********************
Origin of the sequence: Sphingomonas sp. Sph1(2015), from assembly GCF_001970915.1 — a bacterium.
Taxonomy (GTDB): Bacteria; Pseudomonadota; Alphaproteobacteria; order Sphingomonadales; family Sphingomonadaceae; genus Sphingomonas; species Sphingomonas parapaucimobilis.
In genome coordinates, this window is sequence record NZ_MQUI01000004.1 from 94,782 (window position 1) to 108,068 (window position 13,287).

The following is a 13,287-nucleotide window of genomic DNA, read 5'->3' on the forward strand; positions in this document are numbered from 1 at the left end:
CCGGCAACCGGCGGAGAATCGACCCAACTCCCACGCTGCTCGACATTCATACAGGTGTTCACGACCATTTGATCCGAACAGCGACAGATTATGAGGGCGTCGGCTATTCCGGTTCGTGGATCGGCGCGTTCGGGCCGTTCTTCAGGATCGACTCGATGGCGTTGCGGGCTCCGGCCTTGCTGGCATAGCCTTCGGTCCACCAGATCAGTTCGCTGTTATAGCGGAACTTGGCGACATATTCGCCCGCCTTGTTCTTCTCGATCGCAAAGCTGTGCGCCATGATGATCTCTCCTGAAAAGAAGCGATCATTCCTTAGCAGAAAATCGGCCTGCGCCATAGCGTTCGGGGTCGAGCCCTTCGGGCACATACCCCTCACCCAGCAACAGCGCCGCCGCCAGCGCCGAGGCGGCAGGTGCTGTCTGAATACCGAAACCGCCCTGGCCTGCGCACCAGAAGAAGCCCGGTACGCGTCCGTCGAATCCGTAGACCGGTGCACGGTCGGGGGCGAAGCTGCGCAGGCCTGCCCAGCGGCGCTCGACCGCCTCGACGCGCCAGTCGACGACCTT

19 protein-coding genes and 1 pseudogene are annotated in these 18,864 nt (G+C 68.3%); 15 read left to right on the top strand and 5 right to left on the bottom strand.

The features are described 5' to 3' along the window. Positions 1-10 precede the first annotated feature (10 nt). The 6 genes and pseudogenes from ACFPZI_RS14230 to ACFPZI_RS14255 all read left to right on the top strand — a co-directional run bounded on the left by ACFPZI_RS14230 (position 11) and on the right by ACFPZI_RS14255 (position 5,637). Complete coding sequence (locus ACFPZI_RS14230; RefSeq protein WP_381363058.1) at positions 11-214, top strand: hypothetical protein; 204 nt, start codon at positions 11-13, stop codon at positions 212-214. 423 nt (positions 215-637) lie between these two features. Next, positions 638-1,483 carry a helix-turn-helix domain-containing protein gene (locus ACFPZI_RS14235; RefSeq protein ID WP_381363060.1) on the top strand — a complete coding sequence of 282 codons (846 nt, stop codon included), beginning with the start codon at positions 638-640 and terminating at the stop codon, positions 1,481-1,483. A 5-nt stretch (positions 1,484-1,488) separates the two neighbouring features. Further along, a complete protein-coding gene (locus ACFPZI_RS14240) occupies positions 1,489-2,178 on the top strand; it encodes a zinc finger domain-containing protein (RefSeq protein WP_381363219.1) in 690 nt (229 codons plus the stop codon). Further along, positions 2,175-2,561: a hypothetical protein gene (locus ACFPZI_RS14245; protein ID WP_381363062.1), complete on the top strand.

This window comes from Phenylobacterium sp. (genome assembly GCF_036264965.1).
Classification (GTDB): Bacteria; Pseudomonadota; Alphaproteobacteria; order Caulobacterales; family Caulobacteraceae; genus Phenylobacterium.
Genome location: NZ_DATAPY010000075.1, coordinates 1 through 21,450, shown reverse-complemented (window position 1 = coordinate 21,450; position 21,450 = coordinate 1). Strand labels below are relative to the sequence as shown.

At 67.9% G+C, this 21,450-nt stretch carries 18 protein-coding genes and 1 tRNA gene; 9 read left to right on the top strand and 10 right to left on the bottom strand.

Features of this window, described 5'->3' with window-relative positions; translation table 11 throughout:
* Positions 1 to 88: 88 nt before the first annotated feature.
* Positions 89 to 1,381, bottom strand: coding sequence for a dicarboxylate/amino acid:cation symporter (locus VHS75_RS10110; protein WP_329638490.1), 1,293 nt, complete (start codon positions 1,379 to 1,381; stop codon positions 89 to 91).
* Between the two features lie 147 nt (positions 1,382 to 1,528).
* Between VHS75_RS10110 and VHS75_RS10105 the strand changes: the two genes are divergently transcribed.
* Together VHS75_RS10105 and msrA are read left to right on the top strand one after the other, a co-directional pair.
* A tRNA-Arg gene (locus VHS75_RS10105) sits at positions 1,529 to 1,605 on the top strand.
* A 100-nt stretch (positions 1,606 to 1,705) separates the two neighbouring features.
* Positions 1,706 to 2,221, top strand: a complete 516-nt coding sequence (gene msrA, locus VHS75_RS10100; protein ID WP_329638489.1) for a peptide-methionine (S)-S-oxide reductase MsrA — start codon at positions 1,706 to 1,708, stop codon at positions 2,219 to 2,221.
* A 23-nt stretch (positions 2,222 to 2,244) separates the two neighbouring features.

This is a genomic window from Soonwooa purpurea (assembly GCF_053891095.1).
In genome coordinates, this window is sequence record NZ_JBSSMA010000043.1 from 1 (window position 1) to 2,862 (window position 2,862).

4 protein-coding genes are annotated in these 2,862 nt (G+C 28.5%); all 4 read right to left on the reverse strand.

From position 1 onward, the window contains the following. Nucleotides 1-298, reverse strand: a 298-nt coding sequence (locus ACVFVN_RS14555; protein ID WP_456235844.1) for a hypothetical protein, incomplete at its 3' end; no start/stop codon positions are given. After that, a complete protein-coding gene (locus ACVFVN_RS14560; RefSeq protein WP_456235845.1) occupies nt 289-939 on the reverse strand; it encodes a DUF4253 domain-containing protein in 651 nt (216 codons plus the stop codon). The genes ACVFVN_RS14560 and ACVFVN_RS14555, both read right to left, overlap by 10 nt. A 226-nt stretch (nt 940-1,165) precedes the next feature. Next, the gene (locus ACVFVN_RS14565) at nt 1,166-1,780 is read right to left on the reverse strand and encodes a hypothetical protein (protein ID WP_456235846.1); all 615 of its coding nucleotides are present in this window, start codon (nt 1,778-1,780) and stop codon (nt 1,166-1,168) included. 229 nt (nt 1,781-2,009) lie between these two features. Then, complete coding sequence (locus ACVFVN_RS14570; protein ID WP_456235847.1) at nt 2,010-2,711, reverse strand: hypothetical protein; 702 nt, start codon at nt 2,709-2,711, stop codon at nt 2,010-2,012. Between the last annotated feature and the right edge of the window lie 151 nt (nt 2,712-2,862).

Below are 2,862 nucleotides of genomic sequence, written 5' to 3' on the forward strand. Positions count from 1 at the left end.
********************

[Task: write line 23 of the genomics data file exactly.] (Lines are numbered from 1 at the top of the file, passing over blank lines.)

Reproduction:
In genome coordinates, this window is sequence record NZ_JBSSMA010000043.1 from 1 (window position 1) to 2,862 (window position 2,862).